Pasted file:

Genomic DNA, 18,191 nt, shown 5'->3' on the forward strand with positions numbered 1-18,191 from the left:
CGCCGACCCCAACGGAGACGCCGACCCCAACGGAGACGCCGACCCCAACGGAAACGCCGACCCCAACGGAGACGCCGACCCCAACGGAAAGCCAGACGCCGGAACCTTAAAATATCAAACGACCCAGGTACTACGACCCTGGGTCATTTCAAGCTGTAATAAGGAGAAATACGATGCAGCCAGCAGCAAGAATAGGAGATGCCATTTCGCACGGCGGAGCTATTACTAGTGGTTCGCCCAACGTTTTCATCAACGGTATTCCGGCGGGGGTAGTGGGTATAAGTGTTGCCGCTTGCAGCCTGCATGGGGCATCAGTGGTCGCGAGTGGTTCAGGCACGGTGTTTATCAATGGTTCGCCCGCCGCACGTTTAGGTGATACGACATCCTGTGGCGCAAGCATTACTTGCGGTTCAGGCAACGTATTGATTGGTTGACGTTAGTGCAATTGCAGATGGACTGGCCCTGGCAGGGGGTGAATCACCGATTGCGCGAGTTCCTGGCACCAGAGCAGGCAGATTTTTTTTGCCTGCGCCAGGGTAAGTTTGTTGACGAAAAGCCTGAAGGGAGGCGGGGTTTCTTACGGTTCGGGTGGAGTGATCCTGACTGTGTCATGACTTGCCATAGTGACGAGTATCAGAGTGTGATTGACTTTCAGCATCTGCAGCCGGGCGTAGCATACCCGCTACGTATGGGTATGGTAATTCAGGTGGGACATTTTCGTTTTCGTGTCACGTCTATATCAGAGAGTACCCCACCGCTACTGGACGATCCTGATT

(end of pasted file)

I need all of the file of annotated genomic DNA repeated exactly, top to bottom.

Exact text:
Genomic DNA, 18,191 nt, shown 5'->3' on the forward strand with positions numbered 1-18,191 from the left:
CGCCGACCCCAACGGAGACGCCGACCCCAACGGAGACGCCGACCCCAACGGAAACGCCGACCCCAACGGAGACGCCGACCCCAACGGAAAGCCAGACGCCGGAACCTTAAAATATCAAACGACCCAGGTACTACGACCCTGGGTCATTTCAAGCTGTAATAAGGAGAAATACGATGCAGCCAGCAGCAAGAATAGGAGATGCCATTTCGCACGGCGGAGCTATTACTAGTGGTTCGCCCAACGTTTTCATCAACGGTATTCCGGCGGGGGTAGTGGGTATAAGTGTTGCCGCTTGCAGCCTGCATGGGGCATCAGTGGTCGCGAGTGGTTCAGGCACGGTGTTTATCAATGGTTCGCCCGCCGCACGTTTAGGTGATACGACATCCTGTGGCGCAAGCATTACTTGCGGTTCAGGCAACGTATTGATTGGTTGACGTTAGTGCAATTGCAGATGGACTGGCCCTGGCAGGGGGTGAATCACCGATTGCGCGAGTTCCTGGCACCAGAGCAGGCAGATTTTTTTTGCCTGCGCCAGGGTAAGTTTGTTGACGAAAAGCCTGAAGGGAGGCGGGGTTTCTTACGGTTCGGGTGGAGTGATCCTGACTGTGTCATGACTTGCCATAGTGACGAGTATCAGAGTGTGATTGACTTTCAGCATCTGCAGCCGGGCGTAGCATACCCGCTACGTATGGGTATGGTAATTCAGGTGGGACATTTTCGTTTTCGTGTCACGTCTATATCAGAGAGTACCCCACCGCTACTGGACGATCCTGATT